Then in college, I would drive back home every break - 600 miles each way. I took plenty of other road trips too - mainly to see my college football team play or to follow the Grateful Dead & Phish. Jacksonville to Chicago. Miami to New Hampshire. Chattanooga to New Orleans. Blacksburg to Key West. DC to Vegas. Those were just some of my travels on the road during my 20s.
During that time period something happened that turned my love for the road into fear. I started having panic attacks behind the wheel, specifically as I approached and drove over bridges and overpasses. On one spring day I had to drive from DC to Philly and back for a job interview. I had a panic attack on the way there. I spent the rest of the day with anticipatory anxiety that was building until I got in the car again for the trip home. I took another route in an attempt to avoid another attack. But as I approached and drove over the Girard Point Bridge, I thought I was going to die. It was the worst panic attack I had ever experienced. I haven’t driven over a bridge of similar size since. That was 16 years ago.
Things got so bad shortly after that trip that I felt anxious driving over small overpasses near my home. I started seeing psychologists, taking medications, practicing relaxation techniques. My initial question was why. Why am I afraid of the road after loving it for so many years? I also was ashamed and embarrassed. Until this point in my life, I felt like I could do anything in the world without anyone’s help. After the panic attacks started, I became confused and depressed because I believed that asking someone else to help with something so simple as driving was a sign of weakness. For a long time, my girlfriend (who later became my wife) was the only one who knew. Without her support, I don’t know what I would have done.
Years since that bridge over Philly, I finally learned to live with my anxiety. I still have it. I still avoid certain routes. I still can’t help my wife drive during certain stretches of our own family vacations. But I am enjoying the road again. I stopped being ashamed and stopped asking “Why me?”. When I finally started telling others about my driving issues - typically because I needed their help driving - everyone was supportive. Whether it was a close friend, family member, co-worker, or even a client, they were all understanding. Their positive reactions helped me along a road to recovery. It helped me become comfortable with a problem that I was so uncomfortable with. It helped me realize that it’s ok to ask others for help. It helped give me the strength to write about my issue publicly, which I decided to do for the first time when Medium posted this weekend’s writing challenge on road trips. It helped me enjoy the road again even if I can’t grab the wheel like I used to.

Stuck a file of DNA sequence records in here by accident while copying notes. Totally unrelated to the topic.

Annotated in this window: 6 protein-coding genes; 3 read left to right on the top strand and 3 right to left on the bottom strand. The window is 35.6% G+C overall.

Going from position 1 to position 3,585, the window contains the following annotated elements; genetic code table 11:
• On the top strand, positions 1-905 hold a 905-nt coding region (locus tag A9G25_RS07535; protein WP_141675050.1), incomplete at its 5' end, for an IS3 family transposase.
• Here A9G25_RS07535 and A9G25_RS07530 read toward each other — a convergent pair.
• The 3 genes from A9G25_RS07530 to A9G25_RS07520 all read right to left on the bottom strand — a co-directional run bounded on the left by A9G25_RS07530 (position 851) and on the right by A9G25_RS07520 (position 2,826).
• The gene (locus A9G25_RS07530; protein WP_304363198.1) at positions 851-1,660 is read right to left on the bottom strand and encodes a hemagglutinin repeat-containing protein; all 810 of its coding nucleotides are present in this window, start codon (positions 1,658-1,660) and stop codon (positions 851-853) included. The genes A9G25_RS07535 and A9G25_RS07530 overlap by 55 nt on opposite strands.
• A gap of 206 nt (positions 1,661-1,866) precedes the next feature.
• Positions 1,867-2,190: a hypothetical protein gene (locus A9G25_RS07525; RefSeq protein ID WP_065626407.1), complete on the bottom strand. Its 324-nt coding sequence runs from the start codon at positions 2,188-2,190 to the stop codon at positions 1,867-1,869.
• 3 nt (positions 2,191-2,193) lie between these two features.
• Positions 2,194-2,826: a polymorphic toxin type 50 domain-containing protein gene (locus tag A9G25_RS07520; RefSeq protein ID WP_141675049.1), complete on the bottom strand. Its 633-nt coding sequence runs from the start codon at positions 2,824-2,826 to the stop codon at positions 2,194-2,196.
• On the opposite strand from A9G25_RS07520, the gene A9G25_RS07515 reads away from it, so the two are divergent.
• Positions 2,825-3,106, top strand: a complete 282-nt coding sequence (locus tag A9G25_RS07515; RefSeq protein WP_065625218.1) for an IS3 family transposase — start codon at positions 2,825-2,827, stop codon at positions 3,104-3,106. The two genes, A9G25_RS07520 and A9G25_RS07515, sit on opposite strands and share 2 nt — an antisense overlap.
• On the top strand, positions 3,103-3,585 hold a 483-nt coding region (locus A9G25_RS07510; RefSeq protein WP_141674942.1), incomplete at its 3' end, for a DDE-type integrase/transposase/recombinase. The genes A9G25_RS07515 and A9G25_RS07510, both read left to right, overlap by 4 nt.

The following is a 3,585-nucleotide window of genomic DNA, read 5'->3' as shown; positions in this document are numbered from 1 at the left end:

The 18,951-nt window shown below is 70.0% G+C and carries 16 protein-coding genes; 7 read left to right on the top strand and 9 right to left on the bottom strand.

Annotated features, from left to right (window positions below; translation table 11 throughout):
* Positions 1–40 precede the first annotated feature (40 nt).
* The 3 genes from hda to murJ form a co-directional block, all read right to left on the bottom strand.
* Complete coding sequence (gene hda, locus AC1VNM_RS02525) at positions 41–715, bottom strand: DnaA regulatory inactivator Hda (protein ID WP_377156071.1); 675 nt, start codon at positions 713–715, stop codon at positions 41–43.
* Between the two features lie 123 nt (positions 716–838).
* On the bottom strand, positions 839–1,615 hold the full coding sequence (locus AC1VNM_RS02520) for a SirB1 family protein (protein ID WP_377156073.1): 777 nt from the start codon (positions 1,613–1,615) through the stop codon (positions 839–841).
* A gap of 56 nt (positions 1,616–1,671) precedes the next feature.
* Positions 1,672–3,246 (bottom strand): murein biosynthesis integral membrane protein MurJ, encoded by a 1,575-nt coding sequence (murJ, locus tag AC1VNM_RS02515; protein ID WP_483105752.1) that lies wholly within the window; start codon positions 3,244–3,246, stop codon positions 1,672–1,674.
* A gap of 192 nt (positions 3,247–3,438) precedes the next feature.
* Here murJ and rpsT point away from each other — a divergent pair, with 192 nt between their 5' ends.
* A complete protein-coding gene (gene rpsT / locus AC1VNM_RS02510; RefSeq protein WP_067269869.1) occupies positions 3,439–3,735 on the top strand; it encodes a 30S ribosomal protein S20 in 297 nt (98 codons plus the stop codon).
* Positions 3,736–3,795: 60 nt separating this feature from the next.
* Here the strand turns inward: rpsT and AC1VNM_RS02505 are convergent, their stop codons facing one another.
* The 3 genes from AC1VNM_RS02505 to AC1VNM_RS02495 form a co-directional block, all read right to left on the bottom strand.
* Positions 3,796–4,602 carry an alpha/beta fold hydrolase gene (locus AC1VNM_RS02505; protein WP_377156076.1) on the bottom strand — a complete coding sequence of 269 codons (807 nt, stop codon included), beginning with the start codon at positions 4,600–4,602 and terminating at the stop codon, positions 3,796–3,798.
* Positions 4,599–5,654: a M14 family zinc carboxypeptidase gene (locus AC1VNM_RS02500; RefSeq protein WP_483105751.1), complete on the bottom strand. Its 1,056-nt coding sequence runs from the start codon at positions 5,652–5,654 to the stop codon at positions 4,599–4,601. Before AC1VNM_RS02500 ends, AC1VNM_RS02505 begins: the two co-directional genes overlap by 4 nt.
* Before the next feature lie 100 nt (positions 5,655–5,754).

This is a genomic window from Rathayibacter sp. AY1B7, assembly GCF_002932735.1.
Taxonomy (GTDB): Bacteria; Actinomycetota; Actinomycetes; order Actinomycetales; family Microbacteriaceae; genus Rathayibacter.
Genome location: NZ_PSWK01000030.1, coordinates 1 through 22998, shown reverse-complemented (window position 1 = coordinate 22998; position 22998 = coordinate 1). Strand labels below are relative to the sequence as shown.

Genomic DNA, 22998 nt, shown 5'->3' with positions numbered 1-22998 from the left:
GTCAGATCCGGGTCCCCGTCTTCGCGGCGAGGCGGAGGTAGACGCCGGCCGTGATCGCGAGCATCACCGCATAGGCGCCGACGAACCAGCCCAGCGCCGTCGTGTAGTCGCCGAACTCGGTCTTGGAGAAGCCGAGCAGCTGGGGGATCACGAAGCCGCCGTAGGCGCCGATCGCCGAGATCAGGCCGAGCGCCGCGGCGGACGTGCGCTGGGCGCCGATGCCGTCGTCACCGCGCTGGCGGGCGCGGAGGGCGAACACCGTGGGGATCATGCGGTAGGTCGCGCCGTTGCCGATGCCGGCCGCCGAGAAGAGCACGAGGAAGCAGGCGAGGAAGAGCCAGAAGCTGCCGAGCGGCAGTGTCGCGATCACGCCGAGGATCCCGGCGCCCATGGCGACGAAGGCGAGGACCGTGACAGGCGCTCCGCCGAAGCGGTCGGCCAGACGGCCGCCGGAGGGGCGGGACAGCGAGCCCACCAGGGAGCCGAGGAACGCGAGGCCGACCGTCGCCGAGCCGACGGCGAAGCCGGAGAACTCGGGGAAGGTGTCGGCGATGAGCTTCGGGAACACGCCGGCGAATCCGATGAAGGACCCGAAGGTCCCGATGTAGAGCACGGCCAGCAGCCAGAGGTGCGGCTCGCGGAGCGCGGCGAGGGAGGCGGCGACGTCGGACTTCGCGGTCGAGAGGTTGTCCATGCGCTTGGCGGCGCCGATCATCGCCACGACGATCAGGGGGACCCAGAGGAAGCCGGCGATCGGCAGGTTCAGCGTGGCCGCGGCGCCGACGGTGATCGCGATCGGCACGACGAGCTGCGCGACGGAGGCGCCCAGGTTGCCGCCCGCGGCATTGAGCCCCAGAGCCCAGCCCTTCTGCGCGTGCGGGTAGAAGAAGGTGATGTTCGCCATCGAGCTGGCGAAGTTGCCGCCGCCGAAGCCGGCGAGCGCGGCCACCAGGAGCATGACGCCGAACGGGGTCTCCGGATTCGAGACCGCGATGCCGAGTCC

The Family Network
How Facebook has become useful to me again
Love it or hate it, Facebook still has one thing that no other social network has - your family. I’m not just referring to your immediate family. What about all those aunts, uncles, and cousins? Do they all tweet or blog or pin? I doubt it, but I bet they are on Facebook.
Of all things, my work introduced me to Facebook in 2007. My company completed one of the first Facebook applications for the launch of Facebook pages that fall. I opened up my Facebook account to prepare for the project and did what most people did - “friended” everyone I could find. Since then, I’ve deactivated my Facebook account at least twice, maybe three times for reasons that are documented ad nasuem in countless “What I hate/left Facebook” posts. The bottom line is that I don’t want to use Facebook to stay in touch with real friends. I prefer other methods.
But, I’m on it again though and family is the reason.
When my father was growing up, his extended family was his immediate family. He lived with a couple of his cousins. They all grew up in the same or nearby neighborhoods in north Jersey. Then parts of the family started to move away. During my generation, the family was based in Florida, North Carolina, and Jersey. Still though, we would take the station wagon up I-95 every summer to be with my aunts, uncles, and cousins for weeks at the Jersey shore. Those summers are some of my fondest memories growing up.
Then I went off to college and drifted apart from my extended family. That was twenty years ago. There is a whole new generation now and my kids only see my cousin’s kids at weddings and funerals. They don’t even know who they are. That close bond that existed within the extended family during my Dad’s generation no longer exists, but my desire to have one still does.
Enter Facebook. Like everyone else, my family members started to join. They eventually became the only reason why I checked Facebook, but I still hated it. Updates from my family would get lost among the 350 “friends” and hundreds of pages I liked. I tried fiddling with filters and settings and preferences, but I just didn’t have time to constantly tweak my Facebook account. So that’s when I decided to unfriend and unlike everyone and everything that wasn’t family. That left me with 22 friends and nothing liked. Now I don’t miss an update from my family. Granted, there are only a few a day, but they all have meaning. All the noise generated by friending 350 people and 200 pages is gone and the bond with my extended family is starting to grow again. On top of that, I can’t get this information anywhere else. All thanks to the social network I love to hate.